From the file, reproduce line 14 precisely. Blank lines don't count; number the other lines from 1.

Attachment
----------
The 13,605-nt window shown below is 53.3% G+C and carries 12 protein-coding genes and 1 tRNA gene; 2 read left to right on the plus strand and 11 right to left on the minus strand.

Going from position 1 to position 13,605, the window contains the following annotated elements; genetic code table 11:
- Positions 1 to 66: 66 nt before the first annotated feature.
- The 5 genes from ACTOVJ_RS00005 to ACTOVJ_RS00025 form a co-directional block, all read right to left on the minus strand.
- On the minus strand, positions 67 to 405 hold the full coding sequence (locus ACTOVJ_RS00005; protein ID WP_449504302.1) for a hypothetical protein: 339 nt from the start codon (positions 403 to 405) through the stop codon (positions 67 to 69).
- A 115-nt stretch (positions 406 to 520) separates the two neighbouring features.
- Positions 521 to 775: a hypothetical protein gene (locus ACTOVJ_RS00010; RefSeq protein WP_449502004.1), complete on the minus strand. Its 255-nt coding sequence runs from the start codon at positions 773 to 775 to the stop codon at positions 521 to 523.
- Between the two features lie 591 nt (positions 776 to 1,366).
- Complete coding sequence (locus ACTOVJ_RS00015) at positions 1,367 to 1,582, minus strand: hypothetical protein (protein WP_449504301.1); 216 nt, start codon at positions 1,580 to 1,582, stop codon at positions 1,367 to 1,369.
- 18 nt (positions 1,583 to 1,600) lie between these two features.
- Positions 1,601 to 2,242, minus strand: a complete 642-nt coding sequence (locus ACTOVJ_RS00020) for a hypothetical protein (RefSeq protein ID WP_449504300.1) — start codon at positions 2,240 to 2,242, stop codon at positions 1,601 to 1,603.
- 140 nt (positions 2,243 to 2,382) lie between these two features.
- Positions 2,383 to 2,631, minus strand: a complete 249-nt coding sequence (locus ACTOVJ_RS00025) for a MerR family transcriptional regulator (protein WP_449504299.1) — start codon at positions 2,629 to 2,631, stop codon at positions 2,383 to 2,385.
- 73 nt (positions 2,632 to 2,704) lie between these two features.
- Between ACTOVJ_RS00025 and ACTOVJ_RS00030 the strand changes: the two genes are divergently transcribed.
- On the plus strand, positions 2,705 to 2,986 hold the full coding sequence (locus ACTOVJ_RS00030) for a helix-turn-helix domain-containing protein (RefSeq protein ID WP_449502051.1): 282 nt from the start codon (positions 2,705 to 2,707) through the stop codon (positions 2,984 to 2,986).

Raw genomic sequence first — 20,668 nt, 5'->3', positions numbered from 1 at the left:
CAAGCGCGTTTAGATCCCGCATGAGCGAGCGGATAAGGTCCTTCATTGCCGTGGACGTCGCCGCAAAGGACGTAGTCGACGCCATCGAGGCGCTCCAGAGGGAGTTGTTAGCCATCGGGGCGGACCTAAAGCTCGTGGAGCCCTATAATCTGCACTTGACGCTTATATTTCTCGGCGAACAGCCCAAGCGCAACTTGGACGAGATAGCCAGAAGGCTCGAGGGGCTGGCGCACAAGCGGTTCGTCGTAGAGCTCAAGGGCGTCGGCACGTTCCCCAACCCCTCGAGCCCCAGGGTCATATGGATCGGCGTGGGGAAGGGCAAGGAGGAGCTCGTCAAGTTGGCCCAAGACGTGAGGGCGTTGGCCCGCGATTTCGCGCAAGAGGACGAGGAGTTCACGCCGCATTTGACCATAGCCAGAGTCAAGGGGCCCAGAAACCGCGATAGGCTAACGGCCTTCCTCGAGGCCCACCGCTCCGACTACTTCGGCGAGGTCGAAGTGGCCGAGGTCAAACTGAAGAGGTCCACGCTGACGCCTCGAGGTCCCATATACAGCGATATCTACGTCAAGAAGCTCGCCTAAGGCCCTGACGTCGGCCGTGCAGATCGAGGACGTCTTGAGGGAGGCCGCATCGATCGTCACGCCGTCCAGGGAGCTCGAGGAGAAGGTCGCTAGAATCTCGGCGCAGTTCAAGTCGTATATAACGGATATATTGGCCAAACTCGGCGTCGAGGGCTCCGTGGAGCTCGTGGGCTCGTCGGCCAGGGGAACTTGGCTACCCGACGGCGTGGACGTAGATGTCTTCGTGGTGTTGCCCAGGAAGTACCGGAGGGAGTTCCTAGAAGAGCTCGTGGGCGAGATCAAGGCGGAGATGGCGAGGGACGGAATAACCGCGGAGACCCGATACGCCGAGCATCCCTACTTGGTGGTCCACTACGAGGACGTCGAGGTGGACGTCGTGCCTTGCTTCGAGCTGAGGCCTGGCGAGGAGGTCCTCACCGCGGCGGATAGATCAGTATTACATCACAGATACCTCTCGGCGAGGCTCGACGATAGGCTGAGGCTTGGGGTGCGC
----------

- 73 nt (positions 2,632 to 2,704) lie between these two features.